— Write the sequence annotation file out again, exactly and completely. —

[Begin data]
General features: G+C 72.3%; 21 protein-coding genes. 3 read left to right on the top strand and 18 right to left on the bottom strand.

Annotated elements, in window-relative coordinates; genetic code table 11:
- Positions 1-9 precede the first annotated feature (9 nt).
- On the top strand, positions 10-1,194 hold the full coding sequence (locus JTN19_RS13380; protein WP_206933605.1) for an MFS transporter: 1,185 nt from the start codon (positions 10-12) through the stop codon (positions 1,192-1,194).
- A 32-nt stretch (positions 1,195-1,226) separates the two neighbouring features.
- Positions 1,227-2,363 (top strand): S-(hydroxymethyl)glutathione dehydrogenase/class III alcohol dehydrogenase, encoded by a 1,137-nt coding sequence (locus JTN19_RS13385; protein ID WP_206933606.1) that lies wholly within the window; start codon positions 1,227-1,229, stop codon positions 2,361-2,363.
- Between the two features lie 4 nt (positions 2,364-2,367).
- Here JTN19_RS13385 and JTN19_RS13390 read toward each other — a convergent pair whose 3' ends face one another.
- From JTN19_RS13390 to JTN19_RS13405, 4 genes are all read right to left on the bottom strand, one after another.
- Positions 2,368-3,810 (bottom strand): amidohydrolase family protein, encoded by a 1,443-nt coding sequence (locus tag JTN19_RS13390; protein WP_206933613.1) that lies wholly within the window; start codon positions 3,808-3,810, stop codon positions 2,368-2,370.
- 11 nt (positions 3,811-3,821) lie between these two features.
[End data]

General features: G+C 72.3%; 21 protein-coding genes. 3 read left to right on the top strand and 18 right to left on the bottom strand.

Annotated elements, in window-relative coordinates; genetic code table 11:
- Positions 1-9 precede the first annotated feature (9 nt).
- On the top strand, positions 10-1,194 hold the full coding sequence (locus JTN19_RS13380; protein WP_206933605.1) for an MFS transporter: 1,185 nt from the start codon (positions 10-12) through the stop codon (positions 1,192-1,194).
- A 32-nt stretch (positions 1,195-1,226) separates the two neighbouring features.
- Positions 1,227-2,363 (top strand): S-(hydroxymethyl)glutathione dehydrogenase/class III alcohol dehydrogenase, encoded by a 1,137-nt coding sequence (locus JTN19_RS13385; protein ID WP_206933606.1) that lies wholly within the window; start codon positions 1,227-1,229, stop codon positions 2,361-2,363.
- Between the two features lie 4 nt (positions 2,364-2,367).
- Here JTN19_RS13385 and JTN19_RS13390 read toward each other — a convergent pair whose 3' ends face one another.
- From JTN19_RS13390 to JTN19_RS13405, 4 genes are all read right to left on the bottom strand, one after another.
- Positions 2,368-3,810 (bottom strand): amidohydrolase family protein, encoded by a 1,443-nt coding sequence (locus tag JTN19_RS13390; protein WP_206933613.1) that lies wholly within the window; start codon positions 3,808-3,810, stop codon positions 2,368-2,370.
- 11 nt (positions 3,811-3,821) lie between these two features.